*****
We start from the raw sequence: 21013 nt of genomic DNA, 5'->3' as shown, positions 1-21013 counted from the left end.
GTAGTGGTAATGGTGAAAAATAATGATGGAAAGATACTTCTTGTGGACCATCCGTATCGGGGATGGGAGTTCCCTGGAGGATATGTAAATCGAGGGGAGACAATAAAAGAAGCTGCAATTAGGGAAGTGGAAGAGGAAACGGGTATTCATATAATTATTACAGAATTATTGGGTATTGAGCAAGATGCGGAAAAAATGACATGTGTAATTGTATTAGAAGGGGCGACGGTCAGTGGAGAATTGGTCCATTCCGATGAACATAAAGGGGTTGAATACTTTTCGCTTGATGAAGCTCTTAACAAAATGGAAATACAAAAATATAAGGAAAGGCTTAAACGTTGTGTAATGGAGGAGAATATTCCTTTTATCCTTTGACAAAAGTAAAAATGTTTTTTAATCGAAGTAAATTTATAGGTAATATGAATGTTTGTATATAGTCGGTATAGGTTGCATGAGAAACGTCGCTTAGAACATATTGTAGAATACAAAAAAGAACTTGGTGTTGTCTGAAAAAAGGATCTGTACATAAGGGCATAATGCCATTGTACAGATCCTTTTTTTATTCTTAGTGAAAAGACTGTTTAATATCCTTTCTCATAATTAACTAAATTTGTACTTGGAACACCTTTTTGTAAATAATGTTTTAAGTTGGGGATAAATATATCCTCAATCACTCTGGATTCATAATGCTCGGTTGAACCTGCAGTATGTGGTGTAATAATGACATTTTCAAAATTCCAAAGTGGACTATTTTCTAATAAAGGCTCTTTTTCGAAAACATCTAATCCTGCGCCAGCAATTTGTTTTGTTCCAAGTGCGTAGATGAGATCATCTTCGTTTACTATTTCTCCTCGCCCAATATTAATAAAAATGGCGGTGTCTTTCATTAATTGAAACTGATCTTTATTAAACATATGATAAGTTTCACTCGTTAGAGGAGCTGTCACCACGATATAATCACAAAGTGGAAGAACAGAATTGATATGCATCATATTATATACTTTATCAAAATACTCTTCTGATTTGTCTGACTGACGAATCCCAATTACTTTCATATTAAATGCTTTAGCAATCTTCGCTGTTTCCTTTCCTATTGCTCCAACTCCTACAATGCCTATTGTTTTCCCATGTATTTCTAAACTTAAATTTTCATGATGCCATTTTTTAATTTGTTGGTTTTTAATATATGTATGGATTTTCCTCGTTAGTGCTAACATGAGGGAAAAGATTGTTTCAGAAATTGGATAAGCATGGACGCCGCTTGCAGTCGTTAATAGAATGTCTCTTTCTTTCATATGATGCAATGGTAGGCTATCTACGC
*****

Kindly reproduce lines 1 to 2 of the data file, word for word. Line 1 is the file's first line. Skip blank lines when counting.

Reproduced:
We start from the raw sequence: 21013 nt of genomic DNA, 5'->3' as shown, positions 1-21013 counted from the left end.
GTAGTGGTAATGGTGAAAAATAATGATGGAAAGATACTTCTTGTGGACCATCCGTATCGGGGATGGGAGTTCCCTGGAGGATATGTAAATCGAGGGGAGACAATAAAAGAAGCTGCAATTAGGGAAGTGGAAGAGGAAACGGGTATTCATATAATTATTACAGAATTATTGGGTATTGAGCAAGATGCGGAAAAAATGACATGTGTAATTGTATTAGAAGGGGCGACGGTCAGTGGAGAATTGGTCCATTCCGATGAACATAAAGGGGTTGAATACTTTTCGCTTGATGAAGCTCTTAACAAAATGGAAATACAAAAATATAAGGAAAGGCTTAAACGTTGTGTAATGGAGGAGAATATTCCTTTTATCCTTTGACAAAAGTAAAAATGTTTTTTAATCGAAGTAAATTTATAGGTAATATGAATGTTTGTATATAGTCGGTATAGGTTGCATGAGAAACGTCGCTTAGAACATATTGTAGAATACAAAAAAGAACTTGGTGTTGTCTGAAAAAAGGATCTGTACATAAGGGCATAATGCCATTGTACAGATCCTTTTTTTATTCTTAGTGAAAAGACTGTTTAATATCCTTTCTCATAATTAACTAAATTTGTACTTGGAACACCTTTTTGTAAATAATGTTTTAAGTTGGGGATAAATATATCCTCAATCACTCTGGATTCATAATGCTCGGTTGAACCTGCAGTATGTGGTGTAATAATGACATTTTCAAAATTCCAAAGTGGACTATTTTCTAATAAAGGCTCTTTTTCGAAAACATCTAATCCTGCGCCAGCAATTTGTTTTGTTCCAAGTGCGTAGATGAGATCATCTTCGTTTACTATTTCTCCTCGCCCAATATTAATAAAAATGGCGGTGTCTTTCATTAATTGAAACTGATCTTTATTAAACATATGATAAGTTTCACTCGTTAGAGGAGCTGTCACCACGATATAATCACAAAGTGGAAGAACAGAATTGATATGCATCATATTATATACTTTATCAAAATACTCTTCTGATTTGTCTGACTGACGAATCCCAATTACTTTCATATTAAATGCTTTAGCAATCTTCGCTGTTTCCTTTCCTATTGCTCCAACTCCTACAATGCCTATTGTTTTCCCATGTATTTCTAAACTTAAATTTTCATGATGCCATTTTTTAATTTGTTGGTTTTTAATATATGTATGGATTTTCCTCGTTAGTGCTAACATGAGGGAAAAGATTGTTTCAGAAATTGGATAAGCATGGACGCCGCTTGCAGTCGTTAATAGAATGTCTCTTTCTTTCATATGATGCAATGGTAGGCTATCTACGC